This would have been more or less routine except that one of the five captive screws that hold the heat-exchanger assembly in which the heater core lives had rusted as well and wouldn't turn properly. The nut needed to be ground off, and it was in a very tricky position. She got out her Dremel tool and started grinding, with me to help fetch and carry as necessary.
It took more than two hours to grind it off, with Lisa in an awkward, uncomfortable position the whole time. With the nut removed, the assembly finally came off, and it took about fifteen minutes to replace the rusted-out heater core with a new one. Of course, she can't put the new assembly back into place until she gets a replacement for the rusted holding screw and nut. Also, it would be really nice to replace the gasket, but finding a replacement heater core cover gasket for a 1976 Ford E150? Goodness only know how we'd do that. Online searches aren't turning up anything close to what we need.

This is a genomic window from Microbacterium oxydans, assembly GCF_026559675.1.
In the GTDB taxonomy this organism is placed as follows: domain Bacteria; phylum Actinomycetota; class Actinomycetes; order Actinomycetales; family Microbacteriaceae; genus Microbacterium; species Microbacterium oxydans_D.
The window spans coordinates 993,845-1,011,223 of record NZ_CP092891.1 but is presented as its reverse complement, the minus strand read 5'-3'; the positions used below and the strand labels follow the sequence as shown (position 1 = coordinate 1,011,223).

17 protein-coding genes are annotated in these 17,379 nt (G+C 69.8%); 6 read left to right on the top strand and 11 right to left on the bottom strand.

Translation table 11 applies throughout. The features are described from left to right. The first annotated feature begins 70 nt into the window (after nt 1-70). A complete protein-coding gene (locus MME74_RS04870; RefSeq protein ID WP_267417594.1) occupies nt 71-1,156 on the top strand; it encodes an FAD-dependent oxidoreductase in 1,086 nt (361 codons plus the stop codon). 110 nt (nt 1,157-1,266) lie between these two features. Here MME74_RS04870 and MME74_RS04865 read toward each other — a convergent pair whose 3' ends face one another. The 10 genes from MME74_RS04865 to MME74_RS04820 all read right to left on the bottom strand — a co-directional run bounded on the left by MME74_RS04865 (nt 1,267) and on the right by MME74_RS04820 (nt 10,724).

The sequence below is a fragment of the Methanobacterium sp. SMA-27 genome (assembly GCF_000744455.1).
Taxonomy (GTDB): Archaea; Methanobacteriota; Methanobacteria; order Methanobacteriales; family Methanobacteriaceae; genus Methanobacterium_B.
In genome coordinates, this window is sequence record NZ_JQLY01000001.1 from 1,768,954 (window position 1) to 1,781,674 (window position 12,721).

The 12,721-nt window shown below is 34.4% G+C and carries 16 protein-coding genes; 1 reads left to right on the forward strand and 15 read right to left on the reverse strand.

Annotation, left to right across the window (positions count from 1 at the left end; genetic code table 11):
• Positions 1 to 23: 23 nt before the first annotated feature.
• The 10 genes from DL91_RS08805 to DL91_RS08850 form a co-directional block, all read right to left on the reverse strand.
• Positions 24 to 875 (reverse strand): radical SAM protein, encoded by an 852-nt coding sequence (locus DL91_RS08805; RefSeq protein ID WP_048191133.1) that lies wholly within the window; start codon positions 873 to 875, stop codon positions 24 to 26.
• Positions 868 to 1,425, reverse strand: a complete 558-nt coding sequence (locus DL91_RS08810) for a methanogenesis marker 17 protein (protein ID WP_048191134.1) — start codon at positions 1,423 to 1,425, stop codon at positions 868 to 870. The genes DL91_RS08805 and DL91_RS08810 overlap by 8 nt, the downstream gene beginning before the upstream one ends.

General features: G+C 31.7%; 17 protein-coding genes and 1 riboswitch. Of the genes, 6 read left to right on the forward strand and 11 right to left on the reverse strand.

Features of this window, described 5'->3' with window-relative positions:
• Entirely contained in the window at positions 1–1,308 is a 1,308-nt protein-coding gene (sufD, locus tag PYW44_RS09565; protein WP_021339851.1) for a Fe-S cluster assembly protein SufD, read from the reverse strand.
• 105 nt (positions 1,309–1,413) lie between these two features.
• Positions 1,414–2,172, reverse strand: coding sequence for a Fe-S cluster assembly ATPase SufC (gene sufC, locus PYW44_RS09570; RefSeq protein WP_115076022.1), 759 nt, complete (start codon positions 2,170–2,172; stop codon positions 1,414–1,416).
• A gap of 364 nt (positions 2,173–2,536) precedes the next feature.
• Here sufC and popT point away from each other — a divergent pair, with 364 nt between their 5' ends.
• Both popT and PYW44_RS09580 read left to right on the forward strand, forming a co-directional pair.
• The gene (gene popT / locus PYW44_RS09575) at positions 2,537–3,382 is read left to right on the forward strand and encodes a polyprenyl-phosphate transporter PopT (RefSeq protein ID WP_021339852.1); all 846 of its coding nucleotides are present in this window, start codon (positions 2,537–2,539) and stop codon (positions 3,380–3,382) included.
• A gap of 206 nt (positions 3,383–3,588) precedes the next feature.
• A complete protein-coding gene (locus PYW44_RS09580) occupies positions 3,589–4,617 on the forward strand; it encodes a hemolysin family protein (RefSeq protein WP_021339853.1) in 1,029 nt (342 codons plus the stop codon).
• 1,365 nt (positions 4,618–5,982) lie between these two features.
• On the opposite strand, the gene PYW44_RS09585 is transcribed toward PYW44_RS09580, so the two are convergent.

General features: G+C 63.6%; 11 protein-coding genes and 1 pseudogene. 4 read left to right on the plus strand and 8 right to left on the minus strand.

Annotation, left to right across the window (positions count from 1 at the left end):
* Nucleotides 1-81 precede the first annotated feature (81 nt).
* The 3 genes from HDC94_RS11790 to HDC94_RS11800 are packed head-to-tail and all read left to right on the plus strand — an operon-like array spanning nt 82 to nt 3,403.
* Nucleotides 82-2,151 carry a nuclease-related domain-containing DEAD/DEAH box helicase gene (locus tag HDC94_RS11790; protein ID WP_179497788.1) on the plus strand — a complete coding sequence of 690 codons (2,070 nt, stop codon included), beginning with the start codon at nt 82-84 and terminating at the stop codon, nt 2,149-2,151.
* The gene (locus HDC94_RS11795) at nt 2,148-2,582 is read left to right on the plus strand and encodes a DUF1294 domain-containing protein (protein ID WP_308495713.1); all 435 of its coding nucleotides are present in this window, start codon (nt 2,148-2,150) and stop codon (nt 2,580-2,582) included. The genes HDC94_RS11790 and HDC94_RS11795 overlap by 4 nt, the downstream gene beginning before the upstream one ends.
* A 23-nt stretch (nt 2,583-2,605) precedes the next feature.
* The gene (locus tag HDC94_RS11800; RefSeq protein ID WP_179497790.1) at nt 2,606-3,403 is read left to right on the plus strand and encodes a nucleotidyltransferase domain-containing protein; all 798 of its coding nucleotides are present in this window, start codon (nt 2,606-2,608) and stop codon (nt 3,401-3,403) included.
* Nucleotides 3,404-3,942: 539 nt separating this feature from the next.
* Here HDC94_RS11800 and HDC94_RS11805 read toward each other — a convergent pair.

After hours of fussing with the engine, Lisa went to take a break. As she walked toward the front of the house, her ankle turned and she took a tumble. I came running. Two Lyon County Sheriff's deputies who had been having a car-to-car conversation a block away drove over as well and asked if we needed a paramedic. Lisa said no and I helped her to her feet. Her ankle hurt quite a bit, but she managed to hobble around a bit and we got the van more or less secured for now. (But it's still not drivable, and has no coolant in it because she had to drain it to get the heater core out. It's not good to let the engine sit with no coolant in it.)
While Lisa had been working on the van, when she didn't need me, I was using a newly-purchased Hula-Ho® weeder to dig up the weeds growing along our sidewalk. This worked quite well, and I'm pleased with the result. We'll never make the pages of House Beautiful, but I like having those weeds gone. But not long after we knocked off work, my back started hurting. And two days later, it still hurts, but I'm not as bad off as Lisa is.
Not long after Lisa de-kitted and we put away the tools, it became clear that her ankle was in much worse shape than we originally expected. It's not broken, but it's a bad sprain. She's wrapped it and is trying to keep it elevated. I eventually found the crutches we have in the house, and she's hobbling around on them when she needs to get around. This isn't the first time she's injured that ankle, and she reckons she'll be off her feet for around a week.